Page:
Not every single teenage boy watching porn will be negatively affected, Weiss said. Most kids who watch porn are going to be just fine. It’s those with problematic upbringings, and other emotional issues that are going to lead to problems with porn addiction.

“Healthy people tend to not get caught up in addictions, period,” Weiss said. “They don’t have a need for addiction, or a need to escape, and their emotional needs are met in day to day life. But it’s the people with trouble at home, and with really problematic upbringings where the addiction mostly occur.”

How does porn affect real sexual relationships?

Porn can present a distorted view of human sexuality, according to Weiss.

“Seeing two people having sex doesn’t tell you much about relationships or even sexuality and that people care about each other,” Weiss said. “So if your main exposure to sex is these people having these incredibly intense experiences with these perfect bodies, that’s not what real life is like.”

According to psychologist Wes Crenshaw, who holds health certificates in sex therapy and sex education from the University of Michigan, porn can take away a boy’s focus on his partner.

“If a boy is getting all his gratification from porn, he may become very self-focused and not attentive to partners,” Crenshaw said.

Weiss compares watching too much pornography to a person who eats cookies and ice cream every day. He says that if your stimulation level for food is ice cream and cookies, you probably won’t be interested in eating chicken and broccoli.

“So in the same way, when you have highly stimulating images of sexuality, that will even affect holding somebody’s hand, it’s just not that interesting,” Weiss said. “You’re used to these incredibly mind-blowing sexual things you’re looking at.”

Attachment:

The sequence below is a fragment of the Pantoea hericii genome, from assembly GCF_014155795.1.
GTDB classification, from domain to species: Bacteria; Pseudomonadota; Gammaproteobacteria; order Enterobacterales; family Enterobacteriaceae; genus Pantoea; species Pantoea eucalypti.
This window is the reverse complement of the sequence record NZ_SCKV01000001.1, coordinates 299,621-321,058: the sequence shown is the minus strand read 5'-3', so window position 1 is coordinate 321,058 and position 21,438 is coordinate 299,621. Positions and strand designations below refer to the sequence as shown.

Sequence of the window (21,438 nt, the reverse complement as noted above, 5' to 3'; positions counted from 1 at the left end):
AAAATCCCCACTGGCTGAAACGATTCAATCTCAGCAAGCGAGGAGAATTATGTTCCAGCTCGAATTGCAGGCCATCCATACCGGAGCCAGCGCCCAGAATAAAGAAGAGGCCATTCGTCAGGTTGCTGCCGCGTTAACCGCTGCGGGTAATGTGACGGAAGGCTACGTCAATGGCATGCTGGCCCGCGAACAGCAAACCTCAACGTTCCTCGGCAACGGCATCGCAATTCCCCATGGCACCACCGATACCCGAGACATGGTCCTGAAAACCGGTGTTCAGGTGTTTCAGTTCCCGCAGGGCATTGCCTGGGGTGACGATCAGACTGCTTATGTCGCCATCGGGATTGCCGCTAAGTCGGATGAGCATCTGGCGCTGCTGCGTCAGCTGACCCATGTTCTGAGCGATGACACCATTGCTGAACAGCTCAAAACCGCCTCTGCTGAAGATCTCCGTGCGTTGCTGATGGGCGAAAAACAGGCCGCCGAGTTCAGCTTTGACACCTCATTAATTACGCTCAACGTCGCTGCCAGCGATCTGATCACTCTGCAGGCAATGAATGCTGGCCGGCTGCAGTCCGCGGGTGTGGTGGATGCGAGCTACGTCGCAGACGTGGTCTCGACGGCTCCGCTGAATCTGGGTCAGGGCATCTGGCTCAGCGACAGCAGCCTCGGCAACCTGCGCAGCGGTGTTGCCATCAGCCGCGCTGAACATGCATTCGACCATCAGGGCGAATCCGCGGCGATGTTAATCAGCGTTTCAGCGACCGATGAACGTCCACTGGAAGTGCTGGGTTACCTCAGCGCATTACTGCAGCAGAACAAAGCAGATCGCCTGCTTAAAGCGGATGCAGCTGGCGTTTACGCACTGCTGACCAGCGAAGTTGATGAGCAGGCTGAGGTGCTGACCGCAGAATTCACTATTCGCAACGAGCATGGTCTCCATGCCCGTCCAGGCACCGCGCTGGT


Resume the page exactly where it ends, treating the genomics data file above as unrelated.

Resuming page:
What should parents do?

Another concern of Weiss’ is how kids are learning about sex. He says that most young people aren’t learning about sexuality through a window or filter of intimacy and caring, like they should be.

“Porn is kind of their sex education these days other than the crap they teach you at school, which is pretty useless,” Weiss said.

Weiss said that because porn is major outlet of how kids are learning about sex, that it obligates parents to talk to their kids about what intimacy is. He says that parents need to explain that porn is adult entertainment.

“It’s like when you go to the movies and see Tom Cruise in Mission Impossible,” Weiss said. “You know the tricks he’s doing aren’t real. My concern is that kids end up thinking that porn is what sex is, and porn is one kind of sex, that’s been exaggerated. You’re being given this very adult information about sexuality. Parents should tell their kids that this isn’t how most people act in the real world, this is entertainment just like watching Mission Impossible.”

Crenshaw says that parents today should be thinking about the influence of porn on a whole generation of kids.

“Don’t think of it simply as a terrible problem, but think of it as America’s number one sex educator today,” Crenshaw said. “[Parents] don’t have to like that, but they’d better get into the conversation or be left behind.”

*Name changed to protect identity